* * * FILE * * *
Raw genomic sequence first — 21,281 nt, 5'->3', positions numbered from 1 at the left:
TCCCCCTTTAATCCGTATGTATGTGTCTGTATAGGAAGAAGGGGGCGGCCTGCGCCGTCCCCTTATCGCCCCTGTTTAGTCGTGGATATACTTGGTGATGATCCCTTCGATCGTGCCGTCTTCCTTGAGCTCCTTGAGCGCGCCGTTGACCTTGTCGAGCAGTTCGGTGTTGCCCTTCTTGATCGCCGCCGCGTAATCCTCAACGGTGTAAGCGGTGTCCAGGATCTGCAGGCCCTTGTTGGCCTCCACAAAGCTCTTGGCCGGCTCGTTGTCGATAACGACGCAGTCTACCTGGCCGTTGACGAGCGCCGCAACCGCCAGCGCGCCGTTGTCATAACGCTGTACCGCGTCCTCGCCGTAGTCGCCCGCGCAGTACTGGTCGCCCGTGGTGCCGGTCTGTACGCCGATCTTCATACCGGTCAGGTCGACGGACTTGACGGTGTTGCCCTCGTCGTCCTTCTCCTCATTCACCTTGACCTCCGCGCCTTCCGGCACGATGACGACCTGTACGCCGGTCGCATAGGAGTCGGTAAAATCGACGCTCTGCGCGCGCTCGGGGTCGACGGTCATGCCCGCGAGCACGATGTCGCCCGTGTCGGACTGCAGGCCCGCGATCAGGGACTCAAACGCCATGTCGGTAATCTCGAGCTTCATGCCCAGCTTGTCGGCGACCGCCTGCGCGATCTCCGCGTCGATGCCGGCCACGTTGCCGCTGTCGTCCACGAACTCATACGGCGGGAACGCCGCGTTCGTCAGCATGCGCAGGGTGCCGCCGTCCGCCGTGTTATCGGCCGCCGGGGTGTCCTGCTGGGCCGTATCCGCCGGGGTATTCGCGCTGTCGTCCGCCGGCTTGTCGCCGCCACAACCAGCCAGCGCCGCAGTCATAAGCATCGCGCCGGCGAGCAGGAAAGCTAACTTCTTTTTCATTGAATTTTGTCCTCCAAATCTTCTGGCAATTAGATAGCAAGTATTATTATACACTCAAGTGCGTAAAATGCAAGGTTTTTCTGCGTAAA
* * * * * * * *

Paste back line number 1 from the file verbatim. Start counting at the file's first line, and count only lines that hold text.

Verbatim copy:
Raw genomic sequence first — 21,281 nt, 5'->3', positions numbered from 1 at the left: